MOVIES & BOOZE: Going to the flicks this weekend?

Esther McCarthy reviews The Big Short and The Fifth Wave

The Big Short (15A) ****

There are lots of laughs in Adam McKay's take on the biggest-ever financial crisis to hit the US - but it's no less scathing for that. The story centres on four real-life investors who predicted what nobody else did - that the US housing economy was nowhere near as stable as everyone claimed in the early 2000s and was in fact primed for collapse.

But even they couldn't have initially guessed how spectacular that fall would be, or how it would affect the rest of the world.

Christian Bale plays Michael Burry, a hedge fund manager. Though no-one believes him, he’s convinced that the US housing market is primed to fall apart.
He even sets up a system to bet against the housing market - aided by the banks, who think they’re getting easy money.

When trader Jared Vennett (Ryan Gosling) gets wind of the predictions and discovers they could be true, he joins forces with hedge fund manager Mark Baum (Steve Carell) to invest in the collapse.

Meanwhile, two eager but inexperienced young investors accidentally come across the plans and when they realise they don’t have the cachet or the trades to profit from it, get the help of retired trader Ben Rickert (Brad Pitt).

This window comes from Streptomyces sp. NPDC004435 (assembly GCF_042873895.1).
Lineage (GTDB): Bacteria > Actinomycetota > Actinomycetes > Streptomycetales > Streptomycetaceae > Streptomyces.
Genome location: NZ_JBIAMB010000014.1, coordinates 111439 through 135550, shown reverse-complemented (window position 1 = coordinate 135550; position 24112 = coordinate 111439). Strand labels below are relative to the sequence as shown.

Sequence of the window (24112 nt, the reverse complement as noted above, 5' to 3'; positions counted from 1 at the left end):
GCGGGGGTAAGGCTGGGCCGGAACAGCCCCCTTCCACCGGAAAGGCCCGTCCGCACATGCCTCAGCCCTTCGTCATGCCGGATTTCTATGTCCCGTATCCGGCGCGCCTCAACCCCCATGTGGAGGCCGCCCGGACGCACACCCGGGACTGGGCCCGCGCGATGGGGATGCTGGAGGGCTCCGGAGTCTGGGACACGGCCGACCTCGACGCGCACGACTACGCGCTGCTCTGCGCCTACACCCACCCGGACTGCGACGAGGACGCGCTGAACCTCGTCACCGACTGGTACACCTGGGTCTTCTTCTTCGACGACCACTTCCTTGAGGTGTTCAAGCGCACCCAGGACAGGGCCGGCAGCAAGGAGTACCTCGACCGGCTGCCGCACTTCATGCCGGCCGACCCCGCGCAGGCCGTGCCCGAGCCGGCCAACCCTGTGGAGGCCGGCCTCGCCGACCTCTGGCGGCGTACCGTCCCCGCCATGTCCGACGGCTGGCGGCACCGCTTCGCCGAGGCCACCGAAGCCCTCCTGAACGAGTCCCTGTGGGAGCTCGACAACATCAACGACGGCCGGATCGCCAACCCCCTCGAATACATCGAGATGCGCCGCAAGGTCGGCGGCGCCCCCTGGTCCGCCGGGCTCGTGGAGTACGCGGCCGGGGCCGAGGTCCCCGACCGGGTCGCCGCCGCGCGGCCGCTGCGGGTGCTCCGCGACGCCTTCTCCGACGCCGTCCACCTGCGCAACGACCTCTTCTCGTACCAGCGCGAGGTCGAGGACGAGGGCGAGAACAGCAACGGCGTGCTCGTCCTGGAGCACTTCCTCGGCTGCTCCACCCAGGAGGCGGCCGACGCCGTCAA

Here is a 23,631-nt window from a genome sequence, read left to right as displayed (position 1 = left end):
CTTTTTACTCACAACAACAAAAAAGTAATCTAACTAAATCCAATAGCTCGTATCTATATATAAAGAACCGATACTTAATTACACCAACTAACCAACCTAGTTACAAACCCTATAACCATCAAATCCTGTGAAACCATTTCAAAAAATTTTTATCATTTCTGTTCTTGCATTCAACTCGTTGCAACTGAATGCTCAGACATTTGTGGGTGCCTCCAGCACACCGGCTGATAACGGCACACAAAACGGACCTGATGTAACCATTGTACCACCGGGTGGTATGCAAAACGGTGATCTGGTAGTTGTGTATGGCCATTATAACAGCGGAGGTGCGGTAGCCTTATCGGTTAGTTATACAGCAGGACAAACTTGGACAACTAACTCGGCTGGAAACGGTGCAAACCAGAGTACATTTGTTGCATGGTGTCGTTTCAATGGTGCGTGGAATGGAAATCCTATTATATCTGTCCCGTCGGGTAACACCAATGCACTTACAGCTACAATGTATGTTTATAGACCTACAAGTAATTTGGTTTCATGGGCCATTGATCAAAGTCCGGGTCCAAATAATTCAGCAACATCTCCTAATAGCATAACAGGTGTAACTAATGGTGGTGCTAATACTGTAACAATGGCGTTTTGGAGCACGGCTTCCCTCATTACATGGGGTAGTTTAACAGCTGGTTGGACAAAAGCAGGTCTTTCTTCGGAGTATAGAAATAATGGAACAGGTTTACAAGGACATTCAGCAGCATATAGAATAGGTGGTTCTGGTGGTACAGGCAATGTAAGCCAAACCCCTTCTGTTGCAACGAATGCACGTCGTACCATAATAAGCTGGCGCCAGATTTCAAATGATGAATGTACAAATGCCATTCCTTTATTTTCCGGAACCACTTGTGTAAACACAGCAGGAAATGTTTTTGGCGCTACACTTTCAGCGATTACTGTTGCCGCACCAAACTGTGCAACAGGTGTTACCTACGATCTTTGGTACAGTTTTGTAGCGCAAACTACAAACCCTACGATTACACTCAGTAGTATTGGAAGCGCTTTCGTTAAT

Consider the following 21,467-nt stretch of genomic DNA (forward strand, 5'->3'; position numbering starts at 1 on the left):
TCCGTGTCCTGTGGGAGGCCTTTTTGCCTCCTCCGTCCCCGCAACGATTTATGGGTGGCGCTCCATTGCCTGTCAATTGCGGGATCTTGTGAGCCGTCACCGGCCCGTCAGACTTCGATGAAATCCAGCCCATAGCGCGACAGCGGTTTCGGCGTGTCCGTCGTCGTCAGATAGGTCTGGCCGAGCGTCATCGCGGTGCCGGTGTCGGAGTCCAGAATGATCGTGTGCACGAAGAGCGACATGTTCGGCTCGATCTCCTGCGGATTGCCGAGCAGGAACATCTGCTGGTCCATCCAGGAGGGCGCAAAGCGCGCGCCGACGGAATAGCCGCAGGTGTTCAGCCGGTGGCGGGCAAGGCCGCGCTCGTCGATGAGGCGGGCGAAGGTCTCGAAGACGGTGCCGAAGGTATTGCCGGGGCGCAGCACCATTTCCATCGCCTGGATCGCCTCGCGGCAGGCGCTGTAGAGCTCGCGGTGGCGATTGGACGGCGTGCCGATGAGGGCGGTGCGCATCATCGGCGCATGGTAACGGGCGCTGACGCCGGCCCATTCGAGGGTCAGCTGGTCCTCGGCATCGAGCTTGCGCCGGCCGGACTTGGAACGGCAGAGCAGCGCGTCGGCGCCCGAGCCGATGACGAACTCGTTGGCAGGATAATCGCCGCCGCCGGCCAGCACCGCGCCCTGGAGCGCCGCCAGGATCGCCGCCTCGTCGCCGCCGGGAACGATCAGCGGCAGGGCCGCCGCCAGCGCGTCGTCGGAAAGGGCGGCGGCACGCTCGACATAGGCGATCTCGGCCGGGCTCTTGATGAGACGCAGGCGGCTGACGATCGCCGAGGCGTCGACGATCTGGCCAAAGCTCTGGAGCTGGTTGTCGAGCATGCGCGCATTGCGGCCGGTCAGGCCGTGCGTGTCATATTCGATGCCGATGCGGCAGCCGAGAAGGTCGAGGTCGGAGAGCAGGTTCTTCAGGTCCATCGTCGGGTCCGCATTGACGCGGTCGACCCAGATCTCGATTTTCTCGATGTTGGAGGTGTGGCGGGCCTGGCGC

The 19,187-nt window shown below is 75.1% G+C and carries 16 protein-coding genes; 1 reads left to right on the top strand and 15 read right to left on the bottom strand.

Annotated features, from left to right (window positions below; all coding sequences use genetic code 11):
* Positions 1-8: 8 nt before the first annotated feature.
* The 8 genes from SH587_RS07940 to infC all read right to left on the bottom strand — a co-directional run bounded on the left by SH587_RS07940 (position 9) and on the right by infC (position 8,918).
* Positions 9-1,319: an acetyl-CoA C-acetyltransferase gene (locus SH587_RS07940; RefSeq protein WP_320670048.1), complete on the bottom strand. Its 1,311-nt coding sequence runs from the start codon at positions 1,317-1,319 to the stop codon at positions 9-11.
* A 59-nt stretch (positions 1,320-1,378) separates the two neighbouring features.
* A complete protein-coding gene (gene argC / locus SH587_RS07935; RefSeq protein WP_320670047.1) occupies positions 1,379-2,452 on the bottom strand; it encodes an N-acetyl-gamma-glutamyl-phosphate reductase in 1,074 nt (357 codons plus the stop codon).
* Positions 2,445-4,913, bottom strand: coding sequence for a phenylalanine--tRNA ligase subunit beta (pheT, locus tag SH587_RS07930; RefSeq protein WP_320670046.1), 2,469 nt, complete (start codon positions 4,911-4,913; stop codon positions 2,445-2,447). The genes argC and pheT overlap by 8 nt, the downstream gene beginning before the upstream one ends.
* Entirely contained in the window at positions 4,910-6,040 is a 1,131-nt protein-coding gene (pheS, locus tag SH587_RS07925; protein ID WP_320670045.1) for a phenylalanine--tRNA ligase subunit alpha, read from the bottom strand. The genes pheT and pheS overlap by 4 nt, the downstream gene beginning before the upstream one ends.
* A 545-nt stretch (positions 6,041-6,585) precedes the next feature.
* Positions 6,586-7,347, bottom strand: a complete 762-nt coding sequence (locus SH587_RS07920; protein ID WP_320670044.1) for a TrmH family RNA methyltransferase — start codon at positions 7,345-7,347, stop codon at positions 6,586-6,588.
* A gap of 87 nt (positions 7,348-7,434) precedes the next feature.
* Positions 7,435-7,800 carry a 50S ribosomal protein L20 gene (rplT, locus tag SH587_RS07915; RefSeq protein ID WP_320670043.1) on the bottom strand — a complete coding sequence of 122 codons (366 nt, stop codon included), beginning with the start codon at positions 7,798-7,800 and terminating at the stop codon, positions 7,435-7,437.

A smart, shrewd and often very funny take on one of the biggest financial collapses in history, the film tells a very serious story in a very amusing and unconventional way. Margot Robbie and Selina Gomez, for example, appear in cameos explaining complex elements.


The Fifth Wave (12A) **

This movie, based on Rick Yancey’s best seller, is simply too generic to resonate with film fans, and feels crammed with ideas and concepts we’ve seen in other films.

It’s a shame, because Chloe Grace Moretz has the screen presence to carry a story.

In a somewhat rushed opening half hour, we see the planet come under an aggressive wave of attacks from alien aggressors referred to as ‘The Others’.

The waves, although well executed, suggest an early lack of imagination - an elaborate power cut, an avian flu, a tsunami.

They’re effective, however, and it’s not long before the body count is huge, and Cassie and her little brother (Zackary Arthur) are fighting for survival.

The army is called in, and LievSherieber’s general recruits children to train and take on the aggressors.

This behind a teen end-of-the-world dystopian movie, there’s got to be a love triangle, and Cassie finds herself torn between childhood sweetheart Ben and Twilight clone Evan. It’s all very leaden and over-familiar.